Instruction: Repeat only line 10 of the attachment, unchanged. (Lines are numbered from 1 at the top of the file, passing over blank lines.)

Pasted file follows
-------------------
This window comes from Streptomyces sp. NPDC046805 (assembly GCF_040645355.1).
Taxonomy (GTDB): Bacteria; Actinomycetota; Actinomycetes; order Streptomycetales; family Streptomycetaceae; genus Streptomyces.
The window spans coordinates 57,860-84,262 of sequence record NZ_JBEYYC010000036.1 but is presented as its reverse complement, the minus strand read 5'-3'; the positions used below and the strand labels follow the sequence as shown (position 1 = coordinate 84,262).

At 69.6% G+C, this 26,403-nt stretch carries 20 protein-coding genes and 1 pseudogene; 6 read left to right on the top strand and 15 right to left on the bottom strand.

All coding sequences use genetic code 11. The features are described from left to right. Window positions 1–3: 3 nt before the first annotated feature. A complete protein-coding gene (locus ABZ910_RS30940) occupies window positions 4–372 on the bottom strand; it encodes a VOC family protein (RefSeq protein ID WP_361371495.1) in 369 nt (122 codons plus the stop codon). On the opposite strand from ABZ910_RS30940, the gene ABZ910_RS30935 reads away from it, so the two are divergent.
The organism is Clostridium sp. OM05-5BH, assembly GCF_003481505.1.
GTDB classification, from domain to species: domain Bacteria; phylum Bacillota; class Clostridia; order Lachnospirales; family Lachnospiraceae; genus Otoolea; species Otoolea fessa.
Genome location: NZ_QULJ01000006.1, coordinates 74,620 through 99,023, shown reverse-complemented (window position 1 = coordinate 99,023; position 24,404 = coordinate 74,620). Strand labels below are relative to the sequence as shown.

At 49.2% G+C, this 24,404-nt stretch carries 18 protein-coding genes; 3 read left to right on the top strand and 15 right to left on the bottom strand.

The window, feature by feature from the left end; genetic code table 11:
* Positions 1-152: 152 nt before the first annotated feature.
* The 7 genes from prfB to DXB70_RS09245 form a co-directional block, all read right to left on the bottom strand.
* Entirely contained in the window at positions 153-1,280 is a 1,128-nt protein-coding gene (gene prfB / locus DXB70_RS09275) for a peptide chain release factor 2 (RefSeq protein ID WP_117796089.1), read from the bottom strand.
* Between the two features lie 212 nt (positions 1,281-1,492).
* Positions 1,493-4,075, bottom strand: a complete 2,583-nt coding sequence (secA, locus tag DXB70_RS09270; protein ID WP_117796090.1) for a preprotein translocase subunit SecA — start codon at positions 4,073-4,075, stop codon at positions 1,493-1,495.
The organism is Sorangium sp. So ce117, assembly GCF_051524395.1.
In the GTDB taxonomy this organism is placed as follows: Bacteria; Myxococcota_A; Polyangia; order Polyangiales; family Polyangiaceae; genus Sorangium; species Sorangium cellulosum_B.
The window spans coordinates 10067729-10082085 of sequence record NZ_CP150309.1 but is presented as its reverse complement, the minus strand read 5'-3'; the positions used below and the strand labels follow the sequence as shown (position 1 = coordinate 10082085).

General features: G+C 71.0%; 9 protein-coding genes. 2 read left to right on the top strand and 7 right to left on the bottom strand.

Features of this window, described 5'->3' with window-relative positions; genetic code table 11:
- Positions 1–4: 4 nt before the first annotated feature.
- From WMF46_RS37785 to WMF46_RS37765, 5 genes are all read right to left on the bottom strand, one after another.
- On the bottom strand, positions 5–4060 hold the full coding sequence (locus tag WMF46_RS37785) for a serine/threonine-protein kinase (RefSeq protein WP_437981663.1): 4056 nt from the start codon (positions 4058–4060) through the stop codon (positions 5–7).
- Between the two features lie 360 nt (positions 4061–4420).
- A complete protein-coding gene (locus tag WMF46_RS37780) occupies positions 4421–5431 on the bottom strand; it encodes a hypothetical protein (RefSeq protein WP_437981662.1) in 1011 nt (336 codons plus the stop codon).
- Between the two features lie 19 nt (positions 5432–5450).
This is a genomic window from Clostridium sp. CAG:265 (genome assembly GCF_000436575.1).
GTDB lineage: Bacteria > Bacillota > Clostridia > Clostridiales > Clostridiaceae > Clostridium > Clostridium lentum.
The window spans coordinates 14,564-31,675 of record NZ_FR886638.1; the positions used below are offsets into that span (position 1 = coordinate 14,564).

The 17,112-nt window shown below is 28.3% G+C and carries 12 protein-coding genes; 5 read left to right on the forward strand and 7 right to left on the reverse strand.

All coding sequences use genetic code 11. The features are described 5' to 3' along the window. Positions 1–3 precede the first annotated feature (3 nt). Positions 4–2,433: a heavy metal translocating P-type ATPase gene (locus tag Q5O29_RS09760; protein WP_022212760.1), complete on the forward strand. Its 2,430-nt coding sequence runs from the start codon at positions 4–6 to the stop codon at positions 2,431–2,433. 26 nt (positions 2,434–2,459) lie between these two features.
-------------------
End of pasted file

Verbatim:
The window, feature by feature from the left end; genetic code table 11: